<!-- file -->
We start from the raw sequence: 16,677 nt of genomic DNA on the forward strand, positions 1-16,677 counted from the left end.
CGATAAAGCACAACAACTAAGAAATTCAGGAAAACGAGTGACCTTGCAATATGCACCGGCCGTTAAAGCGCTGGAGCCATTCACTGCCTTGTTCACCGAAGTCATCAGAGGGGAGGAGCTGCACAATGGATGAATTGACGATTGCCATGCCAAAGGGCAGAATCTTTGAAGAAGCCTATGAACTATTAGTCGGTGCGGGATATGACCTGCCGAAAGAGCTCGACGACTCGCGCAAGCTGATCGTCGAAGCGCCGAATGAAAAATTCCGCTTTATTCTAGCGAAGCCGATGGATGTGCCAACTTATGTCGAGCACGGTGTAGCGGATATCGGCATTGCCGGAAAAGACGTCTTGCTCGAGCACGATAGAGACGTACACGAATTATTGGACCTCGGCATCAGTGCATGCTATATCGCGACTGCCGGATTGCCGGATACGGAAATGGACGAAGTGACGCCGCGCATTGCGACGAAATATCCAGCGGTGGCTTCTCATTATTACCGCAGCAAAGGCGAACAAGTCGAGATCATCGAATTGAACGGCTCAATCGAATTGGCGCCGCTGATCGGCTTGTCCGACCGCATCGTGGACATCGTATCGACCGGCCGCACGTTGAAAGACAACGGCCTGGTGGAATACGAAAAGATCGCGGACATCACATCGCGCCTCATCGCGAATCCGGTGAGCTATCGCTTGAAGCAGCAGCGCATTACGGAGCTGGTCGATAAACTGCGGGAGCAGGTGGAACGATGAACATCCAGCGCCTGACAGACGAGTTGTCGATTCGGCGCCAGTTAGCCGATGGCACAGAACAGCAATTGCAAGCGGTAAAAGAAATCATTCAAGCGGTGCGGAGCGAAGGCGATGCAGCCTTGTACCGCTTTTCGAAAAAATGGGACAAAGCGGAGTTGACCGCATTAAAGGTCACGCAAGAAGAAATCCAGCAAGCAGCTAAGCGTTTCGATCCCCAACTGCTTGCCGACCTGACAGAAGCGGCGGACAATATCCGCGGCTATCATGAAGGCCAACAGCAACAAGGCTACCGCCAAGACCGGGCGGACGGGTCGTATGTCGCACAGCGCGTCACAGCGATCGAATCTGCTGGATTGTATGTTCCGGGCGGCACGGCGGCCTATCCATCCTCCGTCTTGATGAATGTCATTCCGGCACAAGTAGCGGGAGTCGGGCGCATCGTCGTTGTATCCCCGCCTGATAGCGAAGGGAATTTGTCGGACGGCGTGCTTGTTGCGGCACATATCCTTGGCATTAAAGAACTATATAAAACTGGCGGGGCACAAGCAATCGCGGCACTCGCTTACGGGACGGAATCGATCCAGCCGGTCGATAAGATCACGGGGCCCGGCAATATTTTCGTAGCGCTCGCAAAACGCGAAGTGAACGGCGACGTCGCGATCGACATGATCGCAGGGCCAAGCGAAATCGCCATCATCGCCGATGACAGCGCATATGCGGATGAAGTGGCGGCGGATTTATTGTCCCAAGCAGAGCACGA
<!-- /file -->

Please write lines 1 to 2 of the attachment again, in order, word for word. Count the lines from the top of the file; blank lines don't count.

We start from the raw sequence: 16,677 nt of genomic DNA on the forward strand, positions 1-16,677 counted from the left end.
CGATAAAGCACAACAACTAAGAAATTCAGGAAAACGAGTGACCTTGCAATATGCACCGGCCGTTAAAGCGCTGGAGCCATTCACTGCCTTGTTCACCGAAGTCATCAGAGGGGAGGAGCTGCACAATGGATGAATTGACGATTGCCATGCCAAAGGGCAGAATCTTTGAAGAAGCCTATGAACTATTAGTCGGTGCGGGATATGACCTGCCGAAAGAGCTCGACGACTCGCGCAAGCTGATCGTCGAAGCGCCGAATGAAAAATTCCGCTTTATTCTAGCGAAGCCGATGGATGTGCCAACTTATGTCGAGCACGGTGTAGCGGATATCGGCATTGCCGGAAAAGACGTCTTGCTCGAGCACGATAGAGACGTACACGAATTATTGGACCTCGGCATCAGTGCATGCTATATCGCGACTGCCGGATTGCCGGATACGGAAATGGACGAAGTGACGCCGCGCATTGCGACGAAATATCCAGCGGTGGCTTCTCATTATTACCGCAGCAAAGGCGAACAAGTCGAGATCATCGAATTGAACGGCTCAATCGAATTGGCGCCGCTGATCGGCTTGTCCGACCGCATCGTGGACATCGTATCGACCGGCCGCACGTTGAAAGACAACGGCCTGGTGGAATACGAAAAGATCGCGGACATCACATCGCGCCTCATCGCGAATCCGGTGAGCTATCGCTTGAAGCAGCAGCGCATTACGGAGCTGGTCGATAAACTGCGGGAGCAGGTGGAACGATGAACATCCAGCGCCTGACAGACGAGTTGTCGATTCGGCGCCAGTTAGCCGATGGCACAGAACAGCAATTGCAAGCGGTAAAAGAAATCATTCAAGCGGTGCGGAGCGAAGGCGATGCAGCCTTGTACCGCTTTTCGAAAAAATGGGACAAAGCGGAGTTGACCGCATTAAAGGTCACGCAAGAAGAAATCCAGCAAGCAGCTAAGCGTTTCGATCCCCAACTGCTTGCCGACCTGACAGAAGCGGCGGACAATATCCGCGGCTATCATGAAGGCCAACAGCAACAAGGCTACCGCCAAGACCGGGCGGACGGGTCGTATGTCGCACAGCGCGTCACAGCGATCGAATCTGCTGGATTGTATGTTCCGGGCGGCACGGCGGCCTATCCATCCTCCGTCTTGATGAATGTCATTCCGGCACAAGTAGCGGGAGTCGGGCGCATCGTCGTTGTATCCCCGCCTGATAGCGAAGGGAATTTGTCGGACGGCGTGCTTGTTGCGGCACATATCCTTGGCATTAAAGAACTATATAAAACTGGCGGGGCACAAGCAATCGCGGCACTCGCTTACGGGACGGAATCGATCCAGCCGGTCGATAAGATCACGGGGCCCGGCAATATTTTCGTAGCGCTCGCAAAACGCGAAGTGAACGGCGACGTCGCGATCGACATGATCGCAGGGCCAAGCGAAATCGCCATCATCGCCGATGACAGCGCATATGCGGATGAAGTGGCGGCGGATTTATTGTCCCAAGCAGAGCACGA